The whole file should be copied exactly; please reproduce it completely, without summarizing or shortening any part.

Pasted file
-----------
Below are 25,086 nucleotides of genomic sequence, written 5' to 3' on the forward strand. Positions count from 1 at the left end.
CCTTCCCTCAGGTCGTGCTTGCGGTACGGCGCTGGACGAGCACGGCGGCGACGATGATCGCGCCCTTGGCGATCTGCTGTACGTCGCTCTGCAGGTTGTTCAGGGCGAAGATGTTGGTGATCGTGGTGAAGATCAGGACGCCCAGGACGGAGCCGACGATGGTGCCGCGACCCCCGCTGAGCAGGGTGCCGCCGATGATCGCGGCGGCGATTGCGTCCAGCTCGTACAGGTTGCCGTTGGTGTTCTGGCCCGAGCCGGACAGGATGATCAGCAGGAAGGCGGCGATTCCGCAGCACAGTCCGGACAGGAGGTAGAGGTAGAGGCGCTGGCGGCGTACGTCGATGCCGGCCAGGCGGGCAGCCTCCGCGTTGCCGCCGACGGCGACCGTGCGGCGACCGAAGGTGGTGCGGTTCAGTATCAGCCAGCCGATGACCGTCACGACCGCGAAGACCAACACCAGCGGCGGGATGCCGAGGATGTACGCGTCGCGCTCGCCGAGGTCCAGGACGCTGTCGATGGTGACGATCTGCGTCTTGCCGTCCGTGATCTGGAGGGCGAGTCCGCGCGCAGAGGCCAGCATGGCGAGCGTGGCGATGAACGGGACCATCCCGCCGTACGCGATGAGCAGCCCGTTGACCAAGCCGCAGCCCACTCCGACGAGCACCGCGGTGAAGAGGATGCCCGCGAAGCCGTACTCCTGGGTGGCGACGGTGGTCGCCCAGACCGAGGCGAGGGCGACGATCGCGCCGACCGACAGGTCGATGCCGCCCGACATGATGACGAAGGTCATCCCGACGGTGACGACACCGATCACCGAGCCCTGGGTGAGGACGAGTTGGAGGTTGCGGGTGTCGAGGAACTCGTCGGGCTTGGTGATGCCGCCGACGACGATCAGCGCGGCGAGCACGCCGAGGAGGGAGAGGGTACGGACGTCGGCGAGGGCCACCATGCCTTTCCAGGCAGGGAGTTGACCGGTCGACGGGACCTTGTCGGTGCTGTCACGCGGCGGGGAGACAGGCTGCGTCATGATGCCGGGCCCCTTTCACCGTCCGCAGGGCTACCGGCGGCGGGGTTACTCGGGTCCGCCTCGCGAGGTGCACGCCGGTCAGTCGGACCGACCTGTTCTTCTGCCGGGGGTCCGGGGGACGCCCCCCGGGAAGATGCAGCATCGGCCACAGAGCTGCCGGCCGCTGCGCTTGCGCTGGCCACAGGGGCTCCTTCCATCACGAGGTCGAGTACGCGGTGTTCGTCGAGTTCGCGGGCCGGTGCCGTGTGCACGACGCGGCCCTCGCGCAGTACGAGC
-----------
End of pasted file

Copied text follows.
Below are 25,086 nucleotides of genomic sequence, written 5' to 3' on the forward strand. Positions count from 1 at the left end.
CCTTCCCTCAGGTCGTGCTTGCGGTACGGCGCTGGACGAGCACGGCGGCGACGATGATCGCGCCCTTGGCGATCTGCTGTACGTCGCTCTGCAGGTTGTTCAGGGCGAAGATGTTGGTGATCGTGGTGAAGATCAGGACGCCCAGGACGGAGCCGACGATGGTGCCGCGACCCCCGCTGAGCAGGGTGCCGCCGATGATCGCGGCGGCGATTGCGTCCAGCTCGTACAGGTTGCCGTTGGTGTTCTGGCCCGAGCCGGACAGGATGATCAGCAGGAAGGCGGCGATTCCGCAGCACAGTCCGGACAGGAGGTAGAGGTAGAGGCGCTGGCGGCGTACGTCGATGCCGGCCAGGCGGGCAGCCTCCGCGTTGCCGCCGACGGCGACCGTGCGGCGACCGAAGGTGGTGCGGTTCAGTATCAGCCAGCCGATGACCGTCACGACCGCGAAGACCAACACCAGCGGCGGGATGCCGAGGATGTACGCGTCGCGCTCGCCGAGGTCCAGGACGCTGTCGATGGTGACGATCTGCGTCTTGCCGTCCGTGATCTGGAGGGCGAGTCCGCGCGCAGAGGCCAGCATGGCGAGCGTGGCGATGAACGGGACCATCCCGCCGTACGCGATGAGCAGCCCGTTGACCAAGCCGCAGCCCACTCCGACGAGCACCGCGGTGAAGAGGATGCCCGCGAAGCCGTACTCCTGGGTGGCGACGGTGGTCGCCCAGACCGAGGCGAGGGCGACGATCGCGCCGACCGACAGGTCGATGCCGCCCGACATGATGACGAAGGTCATCCCGACGGTGACGACACCGATCACCGAGCCCTGGGTGAGGACGAGTTGGAGGTTGCGGGTGTCGAGGAACTCGTCGGGCTTGGTGATGCCGCCGACGACGATCAGCGCGGCGAGCACGCCGAGGAGGGAGAGGGTACGGACGTCGGCGAGGGCCACCATGCCTTTCCAGGCAGGGAGTTGACCGGTCGACGGGACCTTGTCGGTGCTGTCACGCGGCGGGGAGACAGGCTGCGTCATGATGCCGGGCCCCTTTCACCGTCCGCAGGGCTACCGGCGGCGGGGTTACTCGGGTCCGCCTCGCGAGGTGCACGCCGGTCAGTCGGACCGACCTGTTCTTCTGCCGGGGGTCCGGGGGACGCCCCCCGGGAAGATGCAGCATCGGCCACAGAGCTGCCGGCCGCTGCGCTTGCGCTGGCCACAGGGGCTCCTTCCATCACGAGGTCGAGTACGCGGTGTTCGTCGAGTTCGCGGGCCGGTGCCGTGTGCACGACGCGGCCCTCGCGCAGTACGAGC